How I’m reading 2× as much as last year with a smaller goal

In 2013, inspired in part by this post by Julien Smith, I decided to try reading 52 books over the course of the year. I was doing really well for a number of weeks, but then I fell behind, and ended the year with only 21. For 2014, I tried something totally different, and it has worked amazingly well: we’re now halfway through 2014 and I can count 15 books that I’ve finished. More importantly, I can count 61 that I haven’t.

What gets measured, gets done

Or, whatever you measure, you will optimize for.

The problem, in 2013, was that I only got points when I finished a book. I had started keeping track of all of the books I finished in a spreadsheet. I wish I’d done this sooner. If you haven’t done this but you wish you had—do it. The feeling won’t go away, and you’ll just feel sillier when you finally do start. If you have kids, start one for them. My old system looked like this:

  1. Objective: read 52 books in 2013 (a book a week, don’t get behind)
  2. Tracking: record finished books in a spreadsheet with a rating and remarks

I remember distinctly one book I picked up in 2013 that was not for me. It was called “Slack”, and I was excited at the possibility that it might help me with introducing more slack into my life, but it was extremely focused on management and it was clear that I wouldn’t be able to get much out of the book. I made a new tab in my spreadsheet called “Dismissed”. Slack is the only book in there, but it was a start.

The problem was twofold:

  1. I would avoid starting books because they didn’t look like they’d be worth reading in their entirety, and I didn’t want to waste reading time on books I couldn’t count.
  2. If I found a book wasn’t interesting me, I would typically try to finish it anyway so I could count it.

Laid out explicitly like this, my old tracking schema was quite obviously problematic. » read the rest of this entry »

Judge books by their covers

The book cover of Makers by Cory Doctorow, featuring piles and piles of old computer paraphernalia.I recently started reading Makers by Cory Doctorow. It’s a freaking amazing book. It contains such awesome bits of technology, culture, and psychology. Like, this book seriously satisfies on all levels. Going to have to say it’s one of my favourite books so far. I’m definitely planning to check out more of Cory Doctorow’s stuff… once I get through a bunch of the other books I have to read.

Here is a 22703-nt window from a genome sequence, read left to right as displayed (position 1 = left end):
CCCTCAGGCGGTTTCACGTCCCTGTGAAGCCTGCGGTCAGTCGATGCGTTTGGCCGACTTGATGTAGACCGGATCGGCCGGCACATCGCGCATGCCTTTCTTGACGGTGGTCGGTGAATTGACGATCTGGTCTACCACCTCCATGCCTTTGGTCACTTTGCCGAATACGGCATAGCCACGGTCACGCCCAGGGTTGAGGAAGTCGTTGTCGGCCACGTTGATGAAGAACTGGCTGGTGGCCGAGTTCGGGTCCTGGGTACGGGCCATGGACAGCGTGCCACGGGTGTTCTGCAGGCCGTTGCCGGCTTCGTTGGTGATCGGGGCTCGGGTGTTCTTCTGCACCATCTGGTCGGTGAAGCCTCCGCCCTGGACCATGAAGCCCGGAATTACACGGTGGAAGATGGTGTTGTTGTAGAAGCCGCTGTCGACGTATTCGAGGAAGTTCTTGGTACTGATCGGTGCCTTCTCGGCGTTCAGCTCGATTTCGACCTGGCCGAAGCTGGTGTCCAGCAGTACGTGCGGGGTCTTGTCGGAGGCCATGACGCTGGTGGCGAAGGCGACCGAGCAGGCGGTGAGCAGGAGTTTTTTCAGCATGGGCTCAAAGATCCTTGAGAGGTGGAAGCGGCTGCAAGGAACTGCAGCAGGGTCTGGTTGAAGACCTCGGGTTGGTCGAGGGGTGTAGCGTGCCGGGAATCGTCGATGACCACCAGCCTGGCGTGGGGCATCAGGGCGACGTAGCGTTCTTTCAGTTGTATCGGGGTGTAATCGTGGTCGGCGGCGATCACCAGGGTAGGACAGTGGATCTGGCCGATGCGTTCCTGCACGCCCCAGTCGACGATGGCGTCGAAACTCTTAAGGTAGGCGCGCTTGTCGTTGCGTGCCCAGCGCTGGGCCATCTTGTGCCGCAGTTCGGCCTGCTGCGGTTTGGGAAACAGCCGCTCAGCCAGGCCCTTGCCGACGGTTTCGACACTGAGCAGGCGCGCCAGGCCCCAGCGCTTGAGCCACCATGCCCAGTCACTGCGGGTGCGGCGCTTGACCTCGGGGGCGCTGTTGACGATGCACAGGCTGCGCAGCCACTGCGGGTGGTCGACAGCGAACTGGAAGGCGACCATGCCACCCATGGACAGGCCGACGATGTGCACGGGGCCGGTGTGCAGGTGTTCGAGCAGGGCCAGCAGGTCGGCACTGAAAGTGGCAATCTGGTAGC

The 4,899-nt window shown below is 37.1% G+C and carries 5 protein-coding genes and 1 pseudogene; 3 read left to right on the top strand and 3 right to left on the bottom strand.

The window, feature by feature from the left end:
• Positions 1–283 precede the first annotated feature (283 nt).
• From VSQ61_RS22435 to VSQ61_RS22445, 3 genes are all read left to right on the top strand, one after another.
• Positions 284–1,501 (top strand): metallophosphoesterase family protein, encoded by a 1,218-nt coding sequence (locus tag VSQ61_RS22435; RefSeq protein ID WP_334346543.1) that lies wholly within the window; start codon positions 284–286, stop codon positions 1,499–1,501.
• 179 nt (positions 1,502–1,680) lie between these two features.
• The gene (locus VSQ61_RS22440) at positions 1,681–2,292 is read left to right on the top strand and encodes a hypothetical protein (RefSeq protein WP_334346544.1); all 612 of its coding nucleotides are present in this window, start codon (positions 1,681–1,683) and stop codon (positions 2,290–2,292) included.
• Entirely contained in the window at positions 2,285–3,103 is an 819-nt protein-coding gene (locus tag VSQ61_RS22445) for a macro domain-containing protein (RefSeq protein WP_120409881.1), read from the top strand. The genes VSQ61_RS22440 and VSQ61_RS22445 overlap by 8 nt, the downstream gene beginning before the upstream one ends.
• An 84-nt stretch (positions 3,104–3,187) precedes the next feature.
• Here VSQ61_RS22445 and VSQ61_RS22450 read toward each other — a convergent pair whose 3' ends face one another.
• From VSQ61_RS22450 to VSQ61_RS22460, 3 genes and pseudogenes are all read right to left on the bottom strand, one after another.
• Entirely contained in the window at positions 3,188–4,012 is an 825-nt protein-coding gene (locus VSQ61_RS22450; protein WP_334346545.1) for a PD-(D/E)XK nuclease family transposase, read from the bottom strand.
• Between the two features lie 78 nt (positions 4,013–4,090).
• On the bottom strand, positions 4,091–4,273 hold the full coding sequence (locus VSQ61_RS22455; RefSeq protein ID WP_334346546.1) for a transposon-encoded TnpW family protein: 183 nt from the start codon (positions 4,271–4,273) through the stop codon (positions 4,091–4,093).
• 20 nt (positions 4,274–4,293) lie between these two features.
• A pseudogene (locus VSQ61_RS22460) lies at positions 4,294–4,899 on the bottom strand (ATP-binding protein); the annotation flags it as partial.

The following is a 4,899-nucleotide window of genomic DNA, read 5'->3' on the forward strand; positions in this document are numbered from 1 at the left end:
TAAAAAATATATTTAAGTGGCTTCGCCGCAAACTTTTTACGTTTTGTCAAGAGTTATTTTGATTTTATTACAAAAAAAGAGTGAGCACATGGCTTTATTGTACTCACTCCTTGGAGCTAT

A realization of…

  1. how valuable my time is
  2. how many amazing books there are out there
  3. that books are extremely cheap compared with the time spent reading them

…has prompted me to seriously reconsider how many books I have on my to-read list. That list grows at a rate of 3-4 per week, which is vastly unsustainable. I need to use more discretion in choosing books. I think I’m going to do a bit of triaging with the ones I currently possess:

  1. Must read!
  2. …?
  3. This does not enrich my life (discard).

I really don’t know what to put in slot #2. It’s like I tell people about humor: there are enough videos on youtube to keep you laughing out loud for the rest of your life, but those videos represent only a tiny fraction of the 15000 hours of video that are uploaded every minute (or whatever the astonishing rate is). Thus, there are videos that are worth watching, and videos that are not… and then, of course, some that you need to watch some of in order to find out. It’s a challenge, in this day and age, not to let quality get diluted by unquality. I personally believe YT should display the ratings bar under the thumbnail of each video, whereever it’s linked. Anything with green less than 2/3 is probably not worth watching (unless it’s controversial or whatnot).

So maybe there is no #2. I guess it can be:

  1. keep around to find out if it’s a gem

…but do I really have time to do that for all of the “maybes”?

Am I judging books by their covers? Yes and no. I’m not judging them purely on the visuals and the title. I am, however, suggesting that if you wait until you turn the last page of a book before judging if it was worth reading, you’re not going to be able to do that with as many books.

A portrait of Malcolm Ocean

I'm Malcolm Ocean.

I'm developing scalable solutions to fractal coordination challenges (between parts of people as well as between people) based on non-naive trust and intentionality. More about me.

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